As the author herself says of Mount Fuji, this unique work ‘looks like nothing else in the world.’

~David Damrosch, Harvard University

 

This week, we’ve been featuring works from Heian-era Japan, a period that produced an enormous amount of literature by women that would become part of the canon. Today, Sonja Arntzen reflects on her (and co-translator Moriyuki Itō’s) experience with The Sarashina Diary: A Woman’s Life in Eleventh-Century Japan. as teacher, reader, and translator. Arntzen’s essay follows our coverage on another literary classic from 11th-century Japan, The Pillow Book of Sei Shōnagon, where the author also emphasized her life as a writer and reader. 

Enter or drawing for a chance to win a copy of The Sarashina Diary: A Woman’s Life in Eleventh-Century Japan (Reader’s edition). And follow #WITMonth for more guest posts about and excerpts of works by women in translation.

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It remains a marvel for me that, unlike anywhere else in the world, Japanese women a thousand years ago, long before any mass print culture, were highly literate, could consider their personal lives and inner thoughts worthy of recording, and had a community with which to share their writing. True, it was not all Japanese women, only those fortunate to have been born into the aristocratic society centered around the royal court, but small as its numbers may have been, that social group was large enough to spawn a genre of popular fiction and a significant body of life writing, most of it by women. That is why the author of the Sarashina Diary (ca. 1060) could choose to construct the story of her life around the pleasures and pitfalls of an addiction to reading fiction and the consolation of self-expression in the face of reality’s blows. Well aware of the works written decades before by other writers, she could weave allusions to them into her own work to create a web of subtle intertextual signification. Poetry was the most prestigious form of writing during her period and also an integral part of social interaction, so she centered much of her life story around moments that gave rise to poetry.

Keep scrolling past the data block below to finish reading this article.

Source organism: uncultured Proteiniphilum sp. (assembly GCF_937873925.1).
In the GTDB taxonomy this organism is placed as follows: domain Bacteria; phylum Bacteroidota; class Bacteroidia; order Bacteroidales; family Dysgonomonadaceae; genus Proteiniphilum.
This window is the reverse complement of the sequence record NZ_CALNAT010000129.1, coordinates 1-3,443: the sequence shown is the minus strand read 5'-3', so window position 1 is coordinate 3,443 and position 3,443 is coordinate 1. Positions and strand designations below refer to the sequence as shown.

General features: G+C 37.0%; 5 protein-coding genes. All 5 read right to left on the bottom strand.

A second marvel is that such a text communicates relatively easily to contemporary readers. When early drafts of this translation were shared in several courses at the University of British Columbia, the students found her eminently “relatable” for various reasons. One surprising reason to me was that she did not base her life story around her relation to her husband or lovers but rather around the inner workings of her own mind. Students remarked that her diary felt like a “blog” in the sense that although the content was personal and seemingly spontaneous, one could sense the author shaping her story to reach out to unspecified others who might choose to “tune in” to her private world. This insight made me realize that the Sarashina Diary author did have something in common with contemporary bloggers, that, in a sense, she uses her personal life as a vehicle to attract readers. But her goal could not be the “15 minutes of fame” made possible by our frantic mass media world. Hers had to be a long game, hoping that her work would be copied and passed around even after her death so it might eventually have its poems noticed and included in imperial anthologies of poetry, which represented the pinnacle of literary value in her day. This did happen for her from the early 13th century on. In one sense, her diary may be considered a setting for her poems, the “serious” substance of her literary activity, but it turned out to be much more than that.

Students remarked that her diary felt like a “blog” in the sense that although the content was personal and seemingly spontaneous, one could sense the author shaping her story to reach out to unspecified others who might choose to “tune in” to her private world.